The European Court of Human Rights has done the right thing in ruling that five terrorist suspects including Abu Hamza and Babar Ahmad may be extradited to the U.S.
The reason for the appeal to the European Court was that conditions in the Colorado detention center to which the men would be sent if convicted, the so-called Alcatraz of the Rockies, are so harsh as to constitute a violation of the human rights of prisoners kept there. Certainly, if convicted, the prisoners would be kept in solitary confinement with only restricted opportunities for talking to each other. But while there is no gainsaying that U.S. penal conditions are harsher than in Britain, this is not a reason for refusing extradition to a friendly, democratic nation. If the men were likely to face the death penalty, it might, arguably, be another matter, but solitary confinement is not torture in any real sense. There are certainly problems with the extradition arrangements between the U.S. and the UK but this is not a case in point.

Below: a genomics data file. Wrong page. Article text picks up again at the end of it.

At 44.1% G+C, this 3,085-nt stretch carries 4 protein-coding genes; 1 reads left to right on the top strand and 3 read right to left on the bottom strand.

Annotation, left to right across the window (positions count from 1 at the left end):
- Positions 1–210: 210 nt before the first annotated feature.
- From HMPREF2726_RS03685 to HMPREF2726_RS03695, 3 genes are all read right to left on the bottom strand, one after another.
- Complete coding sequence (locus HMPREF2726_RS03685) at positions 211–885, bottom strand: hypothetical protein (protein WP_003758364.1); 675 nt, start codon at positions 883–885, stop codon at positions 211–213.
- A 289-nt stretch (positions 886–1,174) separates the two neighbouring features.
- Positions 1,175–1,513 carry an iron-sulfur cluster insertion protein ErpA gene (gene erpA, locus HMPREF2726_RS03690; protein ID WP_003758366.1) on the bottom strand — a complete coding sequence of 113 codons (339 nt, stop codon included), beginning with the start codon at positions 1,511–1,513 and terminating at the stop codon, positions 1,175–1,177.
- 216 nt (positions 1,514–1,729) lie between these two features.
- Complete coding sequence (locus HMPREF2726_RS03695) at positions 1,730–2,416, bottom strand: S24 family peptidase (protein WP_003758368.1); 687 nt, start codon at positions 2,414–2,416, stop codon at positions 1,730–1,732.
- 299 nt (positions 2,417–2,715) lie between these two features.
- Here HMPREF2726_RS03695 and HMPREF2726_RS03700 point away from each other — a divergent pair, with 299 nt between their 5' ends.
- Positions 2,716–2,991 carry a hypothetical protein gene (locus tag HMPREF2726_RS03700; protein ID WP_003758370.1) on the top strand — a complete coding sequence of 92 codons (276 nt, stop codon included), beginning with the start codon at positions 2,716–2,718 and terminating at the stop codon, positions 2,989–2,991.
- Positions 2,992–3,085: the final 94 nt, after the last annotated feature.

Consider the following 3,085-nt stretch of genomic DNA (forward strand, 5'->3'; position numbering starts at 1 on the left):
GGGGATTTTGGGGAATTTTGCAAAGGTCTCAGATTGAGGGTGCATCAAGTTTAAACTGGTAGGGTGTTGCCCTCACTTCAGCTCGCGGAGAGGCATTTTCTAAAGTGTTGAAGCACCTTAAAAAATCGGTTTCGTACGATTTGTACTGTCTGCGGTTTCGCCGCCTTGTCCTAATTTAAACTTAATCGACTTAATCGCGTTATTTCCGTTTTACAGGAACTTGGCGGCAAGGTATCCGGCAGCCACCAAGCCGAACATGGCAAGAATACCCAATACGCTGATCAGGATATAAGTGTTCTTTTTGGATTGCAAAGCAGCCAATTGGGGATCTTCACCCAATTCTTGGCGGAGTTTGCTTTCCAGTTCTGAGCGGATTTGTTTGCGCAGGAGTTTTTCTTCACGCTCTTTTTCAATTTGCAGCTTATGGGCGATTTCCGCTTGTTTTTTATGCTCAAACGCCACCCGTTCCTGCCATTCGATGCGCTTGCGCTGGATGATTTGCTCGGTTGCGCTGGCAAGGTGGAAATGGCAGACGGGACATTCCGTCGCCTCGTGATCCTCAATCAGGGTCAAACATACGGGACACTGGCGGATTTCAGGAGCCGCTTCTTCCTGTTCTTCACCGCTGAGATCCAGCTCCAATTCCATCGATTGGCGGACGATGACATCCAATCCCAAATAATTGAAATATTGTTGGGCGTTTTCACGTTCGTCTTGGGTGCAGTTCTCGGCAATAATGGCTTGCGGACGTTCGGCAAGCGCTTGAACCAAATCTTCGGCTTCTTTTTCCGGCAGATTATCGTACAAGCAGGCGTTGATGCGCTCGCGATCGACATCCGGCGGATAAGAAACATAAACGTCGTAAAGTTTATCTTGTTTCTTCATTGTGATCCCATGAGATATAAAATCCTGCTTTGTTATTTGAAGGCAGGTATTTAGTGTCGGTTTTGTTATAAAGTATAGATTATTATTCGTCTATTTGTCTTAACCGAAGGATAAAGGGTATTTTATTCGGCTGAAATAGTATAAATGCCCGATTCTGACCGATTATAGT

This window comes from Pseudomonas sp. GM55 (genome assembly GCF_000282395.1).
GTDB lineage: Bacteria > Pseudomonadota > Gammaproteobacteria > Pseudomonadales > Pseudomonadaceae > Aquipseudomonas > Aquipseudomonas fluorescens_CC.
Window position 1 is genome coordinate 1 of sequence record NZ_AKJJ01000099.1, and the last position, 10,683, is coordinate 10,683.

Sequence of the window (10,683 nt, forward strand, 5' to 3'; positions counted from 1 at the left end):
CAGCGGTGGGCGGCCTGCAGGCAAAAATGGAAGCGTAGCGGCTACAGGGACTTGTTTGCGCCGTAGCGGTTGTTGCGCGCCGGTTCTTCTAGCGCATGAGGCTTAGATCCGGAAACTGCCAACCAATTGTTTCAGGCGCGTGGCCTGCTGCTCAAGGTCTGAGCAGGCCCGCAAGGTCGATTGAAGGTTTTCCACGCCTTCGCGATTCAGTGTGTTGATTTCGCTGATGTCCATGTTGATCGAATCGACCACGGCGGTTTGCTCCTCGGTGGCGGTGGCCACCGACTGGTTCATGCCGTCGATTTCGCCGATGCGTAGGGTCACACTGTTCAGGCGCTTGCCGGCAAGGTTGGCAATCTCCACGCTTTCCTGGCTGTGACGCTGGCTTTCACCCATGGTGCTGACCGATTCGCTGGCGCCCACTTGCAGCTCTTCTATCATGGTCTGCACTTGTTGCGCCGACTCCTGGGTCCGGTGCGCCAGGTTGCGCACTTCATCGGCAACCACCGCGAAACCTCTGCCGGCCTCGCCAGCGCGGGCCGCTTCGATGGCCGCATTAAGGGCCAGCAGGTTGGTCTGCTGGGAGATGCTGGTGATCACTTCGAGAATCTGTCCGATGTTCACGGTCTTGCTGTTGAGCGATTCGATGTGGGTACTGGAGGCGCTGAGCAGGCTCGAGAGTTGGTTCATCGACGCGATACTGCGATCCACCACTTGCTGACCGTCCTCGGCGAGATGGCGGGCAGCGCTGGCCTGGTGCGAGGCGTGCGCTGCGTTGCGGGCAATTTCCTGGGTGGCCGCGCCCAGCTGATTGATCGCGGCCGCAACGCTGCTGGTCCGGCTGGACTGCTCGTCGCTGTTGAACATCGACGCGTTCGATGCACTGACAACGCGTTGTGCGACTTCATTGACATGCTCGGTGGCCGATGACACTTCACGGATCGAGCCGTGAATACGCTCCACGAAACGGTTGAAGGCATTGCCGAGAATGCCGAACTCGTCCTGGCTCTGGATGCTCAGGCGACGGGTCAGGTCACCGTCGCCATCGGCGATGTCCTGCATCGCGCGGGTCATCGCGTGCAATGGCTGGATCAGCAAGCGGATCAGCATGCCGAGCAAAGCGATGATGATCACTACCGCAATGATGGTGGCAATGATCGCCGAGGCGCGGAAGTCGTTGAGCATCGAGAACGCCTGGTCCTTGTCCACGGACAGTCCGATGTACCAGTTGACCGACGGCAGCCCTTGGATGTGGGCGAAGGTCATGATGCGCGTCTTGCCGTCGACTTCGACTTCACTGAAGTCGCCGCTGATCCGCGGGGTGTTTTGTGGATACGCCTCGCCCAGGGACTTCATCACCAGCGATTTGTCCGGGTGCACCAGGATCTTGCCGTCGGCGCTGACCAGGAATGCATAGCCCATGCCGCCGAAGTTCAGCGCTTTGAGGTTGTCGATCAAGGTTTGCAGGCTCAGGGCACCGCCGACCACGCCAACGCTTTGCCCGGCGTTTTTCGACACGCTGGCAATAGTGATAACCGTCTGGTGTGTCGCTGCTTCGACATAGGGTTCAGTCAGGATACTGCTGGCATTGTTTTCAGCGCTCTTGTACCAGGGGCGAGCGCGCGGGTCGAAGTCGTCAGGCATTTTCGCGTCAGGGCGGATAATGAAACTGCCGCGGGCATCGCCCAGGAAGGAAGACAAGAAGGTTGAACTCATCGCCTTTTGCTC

But although the Strasbourg Court has got this ruling right, this is not always or even usually so. Its ruling in the case of the Islamist cleric Abu Qatada, that he cannot be extradited to Jordan lest information gained in the course of torture might be used against him — not even that he himself might be tortured — was an embarrassment for Britain.
The European Convention on Human Rights includes a number of competing rights and it is time for Britain to give far more weight to the right of states and individuals to self-preservation and rather less to the human rights of those who conspire against them. France and Italy can do it; so can we.
London Evening Standard (April 11)